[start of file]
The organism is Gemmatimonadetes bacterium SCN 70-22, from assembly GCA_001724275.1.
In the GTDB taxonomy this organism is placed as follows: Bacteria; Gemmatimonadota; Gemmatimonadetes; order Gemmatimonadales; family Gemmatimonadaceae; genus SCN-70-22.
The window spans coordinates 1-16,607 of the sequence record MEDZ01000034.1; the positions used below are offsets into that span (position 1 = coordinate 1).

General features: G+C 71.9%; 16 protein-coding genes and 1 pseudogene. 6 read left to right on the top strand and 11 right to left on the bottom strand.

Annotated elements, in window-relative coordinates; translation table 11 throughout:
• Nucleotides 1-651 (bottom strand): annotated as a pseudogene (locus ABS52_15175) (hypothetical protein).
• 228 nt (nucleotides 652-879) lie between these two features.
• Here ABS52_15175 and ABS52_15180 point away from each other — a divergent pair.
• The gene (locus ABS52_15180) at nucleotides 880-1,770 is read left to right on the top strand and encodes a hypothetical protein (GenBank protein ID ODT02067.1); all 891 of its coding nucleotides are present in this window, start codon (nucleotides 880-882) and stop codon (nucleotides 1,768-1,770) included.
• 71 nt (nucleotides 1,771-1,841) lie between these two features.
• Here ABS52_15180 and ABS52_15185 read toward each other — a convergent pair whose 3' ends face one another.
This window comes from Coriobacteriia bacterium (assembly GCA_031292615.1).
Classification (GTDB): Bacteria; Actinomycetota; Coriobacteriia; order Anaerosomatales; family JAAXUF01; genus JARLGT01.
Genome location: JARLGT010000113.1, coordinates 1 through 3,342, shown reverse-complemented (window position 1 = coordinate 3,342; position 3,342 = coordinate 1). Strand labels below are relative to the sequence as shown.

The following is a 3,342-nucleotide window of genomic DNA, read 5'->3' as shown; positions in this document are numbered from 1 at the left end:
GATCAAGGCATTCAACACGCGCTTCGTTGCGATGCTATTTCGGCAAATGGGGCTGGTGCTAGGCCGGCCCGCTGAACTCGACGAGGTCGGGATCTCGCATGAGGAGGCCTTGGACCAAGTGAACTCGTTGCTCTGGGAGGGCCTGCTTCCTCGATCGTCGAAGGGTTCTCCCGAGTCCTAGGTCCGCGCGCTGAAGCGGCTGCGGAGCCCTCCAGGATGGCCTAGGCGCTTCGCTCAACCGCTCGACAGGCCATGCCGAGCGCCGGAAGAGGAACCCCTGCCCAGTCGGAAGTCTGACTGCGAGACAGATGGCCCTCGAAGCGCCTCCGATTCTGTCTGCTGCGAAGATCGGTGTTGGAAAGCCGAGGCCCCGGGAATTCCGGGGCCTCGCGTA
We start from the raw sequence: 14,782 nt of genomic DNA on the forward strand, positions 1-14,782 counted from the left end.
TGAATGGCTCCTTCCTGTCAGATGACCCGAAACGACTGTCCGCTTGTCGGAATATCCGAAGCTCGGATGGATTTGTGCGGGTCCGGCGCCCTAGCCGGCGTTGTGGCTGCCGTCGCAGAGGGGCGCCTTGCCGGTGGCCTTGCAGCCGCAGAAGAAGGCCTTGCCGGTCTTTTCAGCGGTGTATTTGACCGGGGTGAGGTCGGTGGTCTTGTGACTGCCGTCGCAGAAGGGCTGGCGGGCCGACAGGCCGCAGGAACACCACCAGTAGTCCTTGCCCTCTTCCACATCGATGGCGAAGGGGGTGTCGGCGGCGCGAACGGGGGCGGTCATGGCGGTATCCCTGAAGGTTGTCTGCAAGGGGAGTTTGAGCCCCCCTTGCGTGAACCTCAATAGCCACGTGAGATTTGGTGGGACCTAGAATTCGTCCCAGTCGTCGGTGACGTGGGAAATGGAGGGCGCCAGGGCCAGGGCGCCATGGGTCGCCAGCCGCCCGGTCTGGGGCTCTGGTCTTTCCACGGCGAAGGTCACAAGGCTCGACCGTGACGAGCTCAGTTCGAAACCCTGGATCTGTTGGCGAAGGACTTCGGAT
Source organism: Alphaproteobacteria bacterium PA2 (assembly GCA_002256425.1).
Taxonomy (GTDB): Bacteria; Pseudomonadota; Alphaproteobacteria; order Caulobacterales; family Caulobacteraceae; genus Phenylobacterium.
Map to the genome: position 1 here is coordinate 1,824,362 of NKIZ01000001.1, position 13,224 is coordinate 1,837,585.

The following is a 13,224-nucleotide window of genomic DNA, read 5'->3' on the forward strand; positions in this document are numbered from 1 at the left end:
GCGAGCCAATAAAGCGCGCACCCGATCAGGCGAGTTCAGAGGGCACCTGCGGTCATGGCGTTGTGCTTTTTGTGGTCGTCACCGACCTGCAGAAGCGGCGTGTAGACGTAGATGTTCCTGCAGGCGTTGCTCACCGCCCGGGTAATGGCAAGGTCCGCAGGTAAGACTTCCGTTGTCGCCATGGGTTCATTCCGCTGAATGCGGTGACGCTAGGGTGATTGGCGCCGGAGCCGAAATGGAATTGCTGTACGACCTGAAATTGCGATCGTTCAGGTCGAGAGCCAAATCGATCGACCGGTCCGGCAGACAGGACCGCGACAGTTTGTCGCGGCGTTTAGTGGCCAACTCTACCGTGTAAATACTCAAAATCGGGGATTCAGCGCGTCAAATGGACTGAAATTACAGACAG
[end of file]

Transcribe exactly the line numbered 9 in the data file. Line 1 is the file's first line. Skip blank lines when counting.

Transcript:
• The gene (locus ABS52_15180) at nucleotides 880-1,770 is read left to right on the top strand and encodes a hypothetical protein (GenBank protein ID ODT02067.1); all 891 of its coding nucleotides are present in this window, start codon (nucleotides 880-882) and stop codon (nucleotides 1,768-1,770) included.